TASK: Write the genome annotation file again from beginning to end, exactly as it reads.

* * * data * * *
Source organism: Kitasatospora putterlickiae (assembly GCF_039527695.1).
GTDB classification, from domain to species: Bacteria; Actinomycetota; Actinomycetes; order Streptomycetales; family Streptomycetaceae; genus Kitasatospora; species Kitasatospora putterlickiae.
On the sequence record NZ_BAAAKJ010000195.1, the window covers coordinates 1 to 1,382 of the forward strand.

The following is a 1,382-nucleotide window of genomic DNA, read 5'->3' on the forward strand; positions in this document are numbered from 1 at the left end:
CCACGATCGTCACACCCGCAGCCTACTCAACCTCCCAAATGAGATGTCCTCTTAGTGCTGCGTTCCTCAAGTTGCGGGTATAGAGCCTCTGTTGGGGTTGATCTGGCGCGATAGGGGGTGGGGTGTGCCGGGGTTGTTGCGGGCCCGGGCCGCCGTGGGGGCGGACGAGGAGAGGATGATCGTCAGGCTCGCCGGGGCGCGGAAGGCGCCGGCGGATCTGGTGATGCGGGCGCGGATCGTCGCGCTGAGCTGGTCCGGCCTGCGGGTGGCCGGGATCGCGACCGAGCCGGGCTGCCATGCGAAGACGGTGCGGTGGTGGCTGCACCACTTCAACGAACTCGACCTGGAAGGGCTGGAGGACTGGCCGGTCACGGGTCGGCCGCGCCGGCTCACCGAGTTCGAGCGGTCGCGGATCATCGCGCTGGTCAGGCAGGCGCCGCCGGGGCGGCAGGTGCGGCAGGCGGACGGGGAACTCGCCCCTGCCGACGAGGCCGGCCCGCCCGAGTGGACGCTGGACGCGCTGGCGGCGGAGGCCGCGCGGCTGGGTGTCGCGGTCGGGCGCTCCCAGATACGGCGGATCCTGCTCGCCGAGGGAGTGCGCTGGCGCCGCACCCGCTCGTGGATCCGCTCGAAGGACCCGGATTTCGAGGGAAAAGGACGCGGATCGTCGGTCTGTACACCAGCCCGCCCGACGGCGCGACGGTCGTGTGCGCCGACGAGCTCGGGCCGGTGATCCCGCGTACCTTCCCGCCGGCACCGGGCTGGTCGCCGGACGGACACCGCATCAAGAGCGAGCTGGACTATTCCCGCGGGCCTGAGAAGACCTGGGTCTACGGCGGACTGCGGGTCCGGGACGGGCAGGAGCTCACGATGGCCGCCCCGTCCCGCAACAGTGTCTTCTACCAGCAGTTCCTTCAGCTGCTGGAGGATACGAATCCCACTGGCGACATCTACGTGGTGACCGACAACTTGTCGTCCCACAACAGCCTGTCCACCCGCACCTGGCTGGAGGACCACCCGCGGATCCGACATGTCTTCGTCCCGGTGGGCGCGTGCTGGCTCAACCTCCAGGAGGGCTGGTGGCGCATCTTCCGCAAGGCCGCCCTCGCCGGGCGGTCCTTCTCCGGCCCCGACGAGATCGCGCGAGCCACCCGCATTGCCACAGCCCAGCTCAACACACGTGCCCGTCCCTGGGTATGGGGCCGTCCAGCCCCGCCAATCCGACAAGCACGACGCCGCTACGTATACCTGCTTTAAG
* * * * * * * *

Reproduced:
Source organism: Kitasatospora putterlickiae (assembly GCF_039527695.1).
GTDB classification, from domain to species: Bacteria; Actinomycetota; Actinomycetes; order Streptomycetales; family Streptomycetaceae; genus Kitasatospora; species Kitasatospora putterlickiae.
On the sequence record NZ_BAAAKJ010000195.1, the window covers coordinates 1 to 1,382 of the forward strand.

The following is a 1,382-nucleotide window of genomic DNA, read 5'->3' on the forward strand; positions in this document are numbered from 1 at the left end:
CCACGATCGTCACACCCGCAGCCTACTCAACCTCCCAAATGAGATGTCCTCTTAGTGCTGCGTTCCTCAAGTTGCGGGTATAGAGCCTCTGTTGGGGTTGATCTGGCGCGATAGGGGGTGGGGTGTGCCGGGGTTGTTGCGGGCCCGGGCCGCCGTGGGGGCGGACGAGGAGAGGATGATCGTCAGGCTCGCCGGGGCGCGGAAGGCGCCGGCGGATCTGGTGATGCGGGCGCGGATCGTCGCGCTGAGCTGGTCCGGCCTGCGGGTGGCCGGGATCGCGACCGAGCCGGGCTGCCATGCGAAGACGGTGCGGTGGTGGCTGCACCACTTCAACGAACTCGACCTGGAAGGGCTGGAGGACTGGCCGGTCACGGGTCGGCCGCGCCGGCTCACCGAGTTCGAGCGGTCGCGGATCATCGCGCTGGTCAGGCAGGCGCCGCCGGGGCGGCAGGTGCGGCAGGCGGACGGGGAACTCGCCCCTGCCGACGAGGCCGGCCCGCCCGAGTGGACGCTGGACGCGCTGGCGGCGGAGGCCGCGCGGCTGGGTGTCGCGGTCGGGCGCTCCCAGATACGGCGGATCCTGCTCGCCGAGGGAGTGCGCTGGCGCCGCACCCGCTCGTGGATCCGCTCGAAGGACCCGGATTTCGAGGGAAAAGGACGCGGATCGTCGGTCTGTACACCAGCCCGCCCGACGGCGCGACGGTCGTGTGCGCCGACGAGCTCGGGCCGGTGATCCCGCGTACCTTCCCGCCGGCACCGGGCTGGTCGCCGGACGGACACCGCATCAAGAGCGAGCTGGACTATTCCCGCGGGCCTGAGAAGACCTGGGTCTACGGCGGACTGCGGGTCCGGGACGGGCAGGAGCTCACGATGGCCGCCCCGTCCCGCAACAGTGTCTTCTACCAGCAGTTCCTTCAGCTGCTGGAGGATACGAATCCCACTGGCGACATCTACGTGGTGACCGACAACTTGTCGTCCCACAACAGCCTGTCCACCCGCACCTGGCTGGAGGACCACCCGCGGATCCGACATGTCTTCGTCCCGGTGGGCGCGTGCTGGCTCAACCTCCAGGAGGGCTGGTGGCGCATCTTCCGCAAGGCCGCCCTCGCCGGGCGGTCCTTCTCCGGCCCCGACGAGATCGCGCGAGCCACCCGCATTGCCACAGCCCAGCTCAACACACGTGCCCGTCCCTGGGTATGGGGCCGTCCAGCCCCGCCAATCCGACAAGCACGACGCCGCTACGTATACCTGCTTTAAG